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It is said that this number is likely even higher due to the remoteness of some of the areas within the forest, the numerous caves, crevasses, and caverns, and the forest’s ability to quickly and thoroughly decompose remains. Some of the bodies of these victims are stumbled across by visitors to the area, who while hiking through the otherwise beautiful wilderness may happen across the horrific sight of a corpse hung from a tree or a skeleton with its legs poking out of the dense foliage on the forest floor. It is difficult for police and volunteers to locate all of the dead hidden away within this dark wood, or to accurately estimate how many have died. The only thing that seems to be known for sure is that every year the number of those who come to Aokigahara to die seems to be increasing.

Those looking to end their lives here have become so common that locals say they can easily spot the three types of visitors to the forest: hikers interested in seeing the stunning vistas of Mount Fuji, curious thrill seekers hoping for a glimpse of the macabre, and those who don’t plan on returning. In an effort to end the alarming trend of people coming to Aokigahara to end their lives, certain measures have been implemented such as putting up signs throughout the area urging those who have given up hope to reconsider their actions and turn back, as well as installing security cameras and sending out police patrols. Even with such measures, it is thought that at least a hundred people a year likely meet their doom here.

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According to some, these lonely souls who are contemplating suicide are mysteriously and inexorably drawn to Aokigahara by supernatural forces within the forest that beckon them to come. Some survivors of suicide attempts in Aokigahara have told of having had the vague feeling of being somehow called to or pulled towards the forest, and of having the inexplicable compulsion to make the journey there.

Aokigahara is certainly not without its paranormal happenings. Even before records were kept on suicides within Aokigahara forest, the area had long been steeped in spooky lore and mythology. The dim forest was long thought to be the haunt of demons and ghosts who prowled the landscape and terrified travelers. It is also believed that it was once a popular place for the gruesome practice of ubasute, a custom in which a sick or elderly relative was allegedly abandoned in a desolate location such as a remote mountain or forest and left to die. In the case of Aokigahara, it was said that the victims of ubasate here became vengeful ghosts relentlessly prowling the twisted trees.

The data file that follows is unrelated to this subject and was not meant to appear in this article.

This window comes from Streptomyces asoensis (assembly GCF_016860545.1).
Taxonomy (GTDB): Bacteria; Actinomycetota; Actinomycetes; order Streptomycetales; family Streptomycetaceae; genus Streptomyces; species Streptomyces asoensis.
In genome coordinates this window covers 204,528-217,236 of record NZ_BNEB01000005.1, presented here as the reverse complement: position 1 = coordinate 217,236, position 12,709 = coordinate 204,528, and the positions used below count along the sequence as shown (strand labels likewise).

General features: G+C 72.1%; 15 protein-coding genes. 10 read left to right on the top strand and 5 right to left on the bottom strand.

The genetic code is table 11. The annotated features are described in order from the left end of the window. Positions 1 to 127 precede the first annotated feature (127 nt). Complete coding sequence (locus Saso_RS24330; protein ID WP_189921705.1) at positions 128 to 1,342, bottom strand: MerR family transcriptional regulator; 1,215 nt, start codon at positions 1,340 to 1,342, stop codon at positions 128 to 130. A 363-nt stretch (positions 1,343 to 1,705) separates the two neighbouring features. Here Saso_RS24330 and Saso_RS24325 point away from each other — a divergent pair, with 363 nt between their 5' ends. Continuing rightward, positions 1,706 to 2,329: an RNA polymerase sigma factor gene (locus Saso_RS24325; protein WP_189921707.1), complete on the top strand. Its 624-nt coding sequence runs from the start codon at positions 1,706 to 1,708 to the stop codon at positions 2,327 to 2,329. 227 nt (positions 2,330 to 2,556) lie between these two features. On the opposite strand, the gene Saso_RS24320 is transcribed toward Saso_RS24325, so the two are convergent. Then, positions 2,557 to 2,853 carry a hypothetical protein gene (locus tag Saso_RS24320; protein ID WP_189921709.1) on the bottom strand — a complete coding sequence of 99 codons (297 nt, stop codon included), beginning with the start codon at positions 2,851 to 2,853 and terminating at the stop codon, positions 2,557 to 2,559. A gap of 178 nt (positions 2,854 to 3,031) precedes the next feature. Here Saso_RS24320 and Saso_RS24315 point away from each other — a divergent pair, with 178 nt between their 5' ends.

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Many believe that the suicides committed in the forest have permeated the very trees in Aokigahara, generating paranormal activity, driving away wildlife, and preventing many who enter from ever escaping the forest’s grasp. These people say that the forlorn souls of those who committed suicide in Aokigahara are doomed to eternally inhabit its depths, trapped within the gnarled trees and forever beckoning others to join them.

The reasons for wanting to end one’s life are as varied as the people who come to Aokigahara to do so, yet one thing they all have in common is that something has brought them all from their far flung lives to this particular spot to do it. What quality is it that drives them to converge here in this shadowy, quiet wilderness to carry out their morbid business? Is it simply the tranquil beauty of the place, or the privacy afforded by the low probability of encountering anyone else in such a dense and vast forest? Or are they being beckoned by demons, ghosts, vengeful spirits, or some other inscrutable evil force?

Only those despairing, forgotten souls who spent their last moments in this dark quiet in the shadow of Mt. Fuji will ever know for sure.

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Brent Swancer is an author and crypto expert living in Japan. Biology, nature, and cryptozoology still remain Brent Swancer’s first intellectual loves. He's written articles for MU and Daily Grail and has been a guest on Coast to Coast AM and Binnal of America.